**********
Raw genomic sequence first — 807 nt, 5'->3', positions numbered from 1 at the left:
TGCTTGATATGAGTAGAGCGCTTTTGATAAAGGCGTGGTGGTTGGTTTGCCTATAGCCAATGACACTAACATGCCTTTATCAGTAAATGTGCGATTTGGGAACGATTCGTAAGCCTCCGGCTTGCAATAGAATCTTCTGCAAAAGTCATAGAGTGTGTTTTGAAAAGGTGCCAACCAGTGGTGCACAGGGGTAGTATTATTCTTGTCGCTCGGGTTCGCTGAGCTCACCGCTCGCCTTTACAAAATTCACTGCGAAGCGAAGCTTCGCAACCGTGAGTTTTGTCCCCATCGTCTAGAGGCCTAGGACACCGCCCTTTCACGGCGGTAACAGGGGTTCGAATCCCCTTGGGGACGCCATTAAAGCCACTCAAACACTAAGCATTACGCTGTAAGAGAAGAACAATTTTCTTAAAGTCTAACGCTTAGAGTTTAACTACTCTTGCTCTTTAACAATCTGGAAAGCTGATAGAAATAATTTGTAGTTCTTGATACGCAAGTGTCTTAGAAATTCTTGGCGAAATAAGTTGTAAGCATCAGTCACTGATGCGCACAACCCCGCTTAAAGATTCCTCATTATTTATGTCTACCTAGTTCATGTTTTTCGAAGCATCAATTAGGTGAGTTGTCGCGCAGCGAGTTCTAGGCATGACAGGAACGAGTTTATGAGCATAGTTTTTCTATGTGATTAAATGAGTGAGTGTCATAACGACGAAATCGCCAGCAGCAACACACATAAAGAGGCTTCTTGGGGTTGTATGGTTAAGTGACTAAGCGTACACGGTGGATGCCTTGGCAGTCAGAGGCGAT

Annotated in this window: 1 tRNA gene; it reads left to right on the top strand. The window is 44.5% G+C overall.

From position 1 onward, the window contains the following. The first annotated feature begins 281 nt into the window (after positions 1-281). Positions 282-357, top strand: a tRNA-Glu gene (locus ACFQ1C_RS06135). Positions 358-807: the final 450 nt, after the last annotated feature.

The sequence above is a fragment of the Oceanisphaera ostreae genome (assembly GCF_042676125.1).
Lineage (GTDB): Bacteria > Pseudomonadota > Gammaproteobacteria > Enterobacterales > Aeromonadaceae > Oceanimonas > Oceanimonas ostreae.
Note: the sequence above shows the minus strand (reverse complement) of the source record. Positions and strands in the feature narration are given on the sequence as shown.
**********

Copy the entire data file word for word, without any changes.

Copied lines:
Raw genomic sequence first — 807 nt, 5'->3', positions numbered from 1 at the left:
TGCTTGATATGAGTAGAGCGCTTTTGATAAAGGCGTGGTGGTTGGTTTGCCTATAGCCAATGACACTAACATGCCTTTATCAGTAAATGTGCGATTTGGGAACGATTCGTAAGCCTCCGGCTTGCAATAGAATCTTCTGCAAAAGTCATAGAGTGTGTTTTGAAAAGGTGCCAACCAGTGGTGCACAGGGGTAGTATTATTCTTGTCGCTCGGGTTCGCTGAGCTCACCGCTCGCCTTTACAAAATTCACTGCGAAGCGAAGCTTCGCAACCGTGAGTTTTGTCCCCATCGTCTAGAGGCCTAGGACACCGCCCTTTCACGGCGGTAACAGGGGTTCGAATCCCCTTGGGGACGCCATTAAAGCCACTCAAACACTAAGCATTACGCTGTAAGAGAAGAACAATTTTCTTAAAGTCTAACGCTTAGAGTTTAACTACTCTTGCTCTTTAACAATCTGGAAAGCTGATAGAAATAATTTGTAGTTCTTGATACGCAAGTGTCTTAGAAATTCTTGGCGAAATAAGTTGTAAGCATCAGTCACTGATGCGCACAACCCCGCTTAAAGATTCCTCATTATTTATGTCTACCTAGTTCATGTTTTTCGAAGCATCAATTAGGTGAGTTGTCGCGCAGCGAGTTCTAGGCATGACAGGAACGAGTTTATGAGCATAGTTTTTCTATGTGATTAAATGAGTGAGTGTCATAACGACGAAATCGCCAGCAGCAACACACATAAAGAGGCTTCTTGGGGTTGTATGGTTAAGTGACTAAGCGTACACGGTGGATGCCTTGGCAGTCAGAGGCGAT

Annotated in this window: 1 tRNA gene; it reads left to right on the top strand. The window is 44.5% G+C overall.

From position 1 onward, the window contains the following. The first annotated feature begins 281 nt into the window (after positions 1-281). Positions 282-357, top strand: a tRNA-Glu gene (locus ACFQ1C_RS06135). Positions 358-807: the final 450 nt, after the last annotated feature.

The sequence above is a fragment of the Oceanisphaera ostreae genome (assembly GCF_042676125.1).
Lineage (GTDB): Bacteria > Pseudomonadota > Gammaproteobacteria > Enterobacterales > Aeromonadaceae > Oceanimonas > Oceanimonas ostreae.
Note: the sequence above shows the minus strand (reverse complement) of the source record. Positions and strands in the feature narration are given on the sequence as shown.